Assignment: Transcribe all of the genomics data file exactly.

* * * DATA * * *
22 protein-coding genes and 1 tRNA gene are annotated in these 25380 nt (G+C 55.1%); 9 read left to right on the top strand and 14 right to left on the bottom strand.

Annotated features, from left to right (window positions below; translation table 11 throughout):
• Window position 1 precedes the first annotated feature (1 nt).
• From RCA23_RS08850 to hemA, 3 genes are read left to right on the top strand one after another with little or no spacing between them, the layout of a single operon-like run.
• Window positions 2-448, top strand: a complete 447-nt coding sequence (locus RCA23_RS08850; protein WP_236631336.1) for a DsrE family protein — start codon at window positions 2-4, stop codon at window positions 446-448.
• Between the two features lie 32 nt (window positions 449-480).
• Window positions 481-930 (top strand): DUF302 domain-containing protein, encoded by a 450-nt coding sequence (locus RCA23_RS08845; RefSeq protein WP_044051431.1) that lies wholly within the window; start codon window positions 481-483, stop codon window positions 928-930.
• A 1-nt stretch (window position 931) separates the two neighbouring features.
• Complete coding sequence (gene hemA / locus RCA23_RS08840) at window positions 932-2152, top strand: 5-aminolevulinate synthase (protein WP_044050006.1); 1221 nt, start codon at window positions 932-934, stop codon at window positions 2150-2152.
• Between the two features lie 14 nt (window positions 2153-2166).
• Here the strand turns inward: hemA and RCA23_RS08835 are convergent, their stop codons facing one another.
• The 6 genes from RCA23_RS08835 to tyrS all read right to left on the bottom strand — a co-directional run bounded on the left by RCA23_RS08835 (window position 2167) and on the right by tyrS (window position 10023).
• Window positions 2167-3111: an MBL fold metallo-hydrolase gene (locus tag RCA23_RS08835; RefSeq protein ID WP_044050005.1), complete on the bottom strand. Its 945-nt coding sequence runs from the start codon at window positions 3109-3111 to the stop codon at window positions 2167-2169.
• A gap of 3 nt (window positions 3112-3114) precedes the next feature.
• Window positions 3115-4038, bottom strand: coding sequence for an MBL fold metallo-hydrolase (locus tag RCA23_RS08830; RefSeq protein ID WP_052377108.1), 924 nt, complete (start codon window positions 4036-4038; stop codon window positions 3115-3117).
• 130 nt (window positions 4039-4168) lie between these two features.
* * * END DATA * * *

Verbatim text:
22 protein-coding genes and 1 tRNA gene are annotated in these 25380 nt (G+C 55.1%); 9 read left to right on the top strand and 14 right to left on the bottom strand.

Annotated features, from left to right (window positions below; translation table 11 throughout):
• Window position 1 precedes the first annotated feature (1 nt).
• From RCA23_RS08850 to hemA, 3 genes are read left to right on the top strand one after another with little or no spacing between them, the layout of a single operon-like run.
• Window positions 2-448, top strand: a complete 447-nt coding sequence (locus RCA23_RS08850; protein WP_236631336.1) for a DsrE family protein — start codon at window positions 2-4, stop codon at window positions 446-448.
• Between the two features lie 32 nt (window positions 449-480).
• Window positions 481-930 (top strand): DUF302 domain-containing protein, encoded by a 450-nt coding sequence (locus RCA23_RS08845; RefSeq protein WP_044051431.1) that lies wholly within the window; start codon window positions 481-483, stop codon window positions 928-930.
• A 1-nt stretch (window position 931) separates the two neighbouring features.
• Complete coding sequence (gene hemA / locus RCA23_RS08840) at window positions 932-2152, top strand: 5-aminolevulinate synthase (protein WP_044050006.1); 1221 nt, start codon at window positions 932-934, stop codon at window positions 2150-2152.
• Between the two features lie 14 nt (window positions 2153-2166).
• Here the strand turns inward: hemA and RCA23_RS08835 are convergent, their stop codons facing one another.
• The 6 genes from RCA23_RS08835 to tyrS all read right to left on the bottom strand — a co-directional run bounded on the left by RCA23_RS08835 (window position 2167) and on the right by tyrS (window position 10023).
• Window positions 2167-3111: an MBL fold metallo-hydrolase gene (locus tag RCA23_RS08835; RefSeq protein ID WP_044050005.1), complete on the bottom strand. Its 945-nt coding sequence runs from the start codon at window positions 3109-3111 to the stop codon at window positions 2167-2169.
• A gap of 3 nt (window positions 3112-3114) precedes the next feature.
• Window positions 3115-4038, bottom strand: coding sequence for an MBL fold metallo-hydrolase (locus tag RCA23_RS08830; RefSeq protein ID WP_052377108.1), 924 nt, complete (start codon window positions 4036-4038; stop codon window positions 3115-3117).
• 130 nt (window positions 4039-4168) lie between these two features.